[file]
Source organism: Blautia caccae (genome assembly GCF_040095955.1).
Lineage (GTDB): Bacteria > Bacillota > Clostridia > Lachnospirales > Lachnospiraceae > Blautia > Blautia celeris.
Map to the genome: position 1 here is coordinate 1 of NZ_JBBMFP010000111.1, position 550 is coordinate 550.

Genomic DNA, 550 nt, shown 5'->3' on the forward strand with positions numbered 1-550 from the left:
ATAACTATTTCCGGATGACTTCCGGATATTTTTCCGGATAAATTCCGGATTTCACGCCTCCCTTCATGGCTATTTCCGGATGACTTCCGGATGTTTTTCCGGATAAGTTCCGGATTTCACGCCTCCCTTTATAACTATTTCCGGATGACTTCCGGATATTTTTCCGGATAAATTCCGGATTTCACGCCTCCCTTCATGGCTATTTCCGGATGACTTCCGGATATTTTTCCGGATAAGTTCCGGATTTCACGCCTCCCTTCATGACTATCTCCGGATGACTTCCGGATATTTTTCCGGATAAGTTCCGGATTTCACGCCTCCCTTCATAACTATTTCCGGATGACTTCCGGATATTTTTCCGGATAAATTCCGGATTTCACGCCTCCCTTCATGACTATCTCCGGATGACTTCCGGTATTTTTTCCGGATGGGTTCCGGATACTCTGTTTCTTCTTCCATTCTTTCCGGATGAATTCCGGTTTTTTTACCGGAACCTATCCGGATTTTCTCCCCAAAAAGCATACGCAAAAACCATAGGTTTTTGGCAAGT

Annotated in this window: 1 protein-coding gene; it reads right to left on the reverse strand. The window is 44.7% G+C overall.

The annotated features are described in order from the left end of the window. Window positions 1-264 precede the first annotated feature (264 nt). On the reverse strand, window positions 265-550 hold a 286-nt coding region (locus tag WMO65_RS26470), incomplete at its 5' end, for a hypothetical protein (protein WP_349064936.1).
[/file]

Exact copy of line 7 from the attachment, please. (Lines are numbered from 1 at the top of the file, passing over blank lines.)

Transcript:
The annotated features are described in order from the left end of the window. Window positions 1-264 precede the first annotated feature (264 nt). On the reverse strand, window positions 265-550 hold a 286-nt coding region (locus tag WMO65_RS26470), incomplete at its 5' end, for a hypothetical protein (protein WP_349064936.1).